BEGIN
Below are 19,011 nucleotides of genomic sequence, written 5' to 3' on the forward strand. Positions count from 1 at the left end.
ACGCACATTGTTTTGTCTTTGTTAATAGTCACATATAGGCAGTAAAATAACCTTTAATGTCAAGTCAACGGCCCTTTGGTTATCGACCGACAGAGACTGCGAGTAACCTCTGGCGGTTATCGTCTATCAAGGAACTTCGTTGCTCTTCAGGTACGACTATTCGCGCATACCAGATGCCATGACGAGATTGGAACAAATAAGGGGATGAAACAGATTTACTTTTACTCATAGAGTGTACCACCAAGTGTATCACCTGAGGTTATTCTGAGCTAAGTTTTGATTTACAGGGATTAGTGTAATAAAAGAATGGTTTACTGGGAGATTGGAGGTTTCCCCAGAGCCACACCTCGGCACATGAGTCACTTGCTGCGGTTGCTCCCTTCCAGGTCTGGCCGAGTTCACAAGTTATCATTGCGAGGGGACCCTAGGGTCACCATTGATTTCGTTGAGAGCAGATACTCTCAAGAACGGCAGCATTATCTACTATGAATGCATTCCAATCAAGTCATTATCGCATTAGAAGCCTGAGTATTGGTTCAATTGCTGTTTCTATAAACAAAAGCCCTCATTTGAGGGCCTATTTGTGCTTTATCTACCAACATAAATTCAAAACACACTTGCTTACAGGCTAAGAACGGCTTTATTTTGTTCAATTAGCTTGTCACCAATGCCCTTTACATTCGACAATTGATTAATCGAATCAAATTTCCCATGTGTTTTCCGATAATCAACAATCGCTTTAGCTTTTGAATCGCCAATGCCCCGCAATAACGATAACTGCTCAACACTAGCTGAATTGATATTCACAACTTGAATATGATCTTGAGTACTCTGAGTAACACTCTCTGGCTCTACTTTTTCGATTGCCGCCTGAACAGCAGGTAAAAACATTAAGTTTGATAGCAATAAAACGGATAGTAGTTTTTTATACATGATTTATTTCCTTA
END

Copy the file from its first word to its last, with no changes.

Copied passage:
Below are 19,011 nucleotides of genomic sequence, written 5' to 3' on the forward strand. Positions count from 1 at the left end.
ACGCACATTGTTTTGTCTTTGTTAATAGTCACATATAGGCAGTAAAATAACCTTTAATGTCAAGTCAACGGCCCTTTGGTTATCGACCGACAGAGACTGCGAGTAACCTCTGGCGGTTATCGTCTATCAAGGAACTTCGTTGCTCTTCAGGTACGACTATTCGCGCATACCAGATGCCATGACGAGATTGGAACAAATAAGGGGATGAAACAGATTTACTTTTACTCATAGAGTGTACCACCAAGTGTATCACCTGAGGTTATTCTGAGCTAAGTTTTGATTTACAGGGATTAGTGTAATAAAAGAATGGTTTACTGGGAGATTGGAGGTTTCCCCAGAGCCACACCTCGGCACATGAGTCACTTGCTGCGGTTGCTCCCTTCCAGGTCTGGCCGAGTTCACAAGTTATCATTGCGAGGGGACCCTAGGGTCACCATTGATTTCGTTGAGAGCAGATACTCTCAAGAACGGCAGCATTATCTACTATGAATGCATTCCAATCAAGTCATTATCGCATTAGAAGCCTGAGTATTGGTTCAATTGCTGTTTCTATAAACAAAAGCCCTCATTTGAGGGCCTATTTGTGCTTTATCTACCAACATAAATTCAAAACACACTTGCTTACAGGCTAAGAACGGCTTTATTTTGTTCAATTAGCTTGTCACCAATGCCCTTTACATTCGACAATTGATTAATCGAATCAAATTTCCCATGTGTTTTCCGATAATCAACAATCGCTTTAGCTTTTGAATCGCCAATGCCCCGCAATAACGATAACTGCTCAACACTAGCTGAATTGATATTCACAACTTGAATATGATCTTGAGTACTCTGAGTAACACTCTCTGGCTCTACTTTTTCGATTGCCGCCTGAACAGCAGGTAAAAACATTAAGTTTGATAGCAATAAAACGGATAGTAGTTTTTTATACATGATTTATTTCCTTA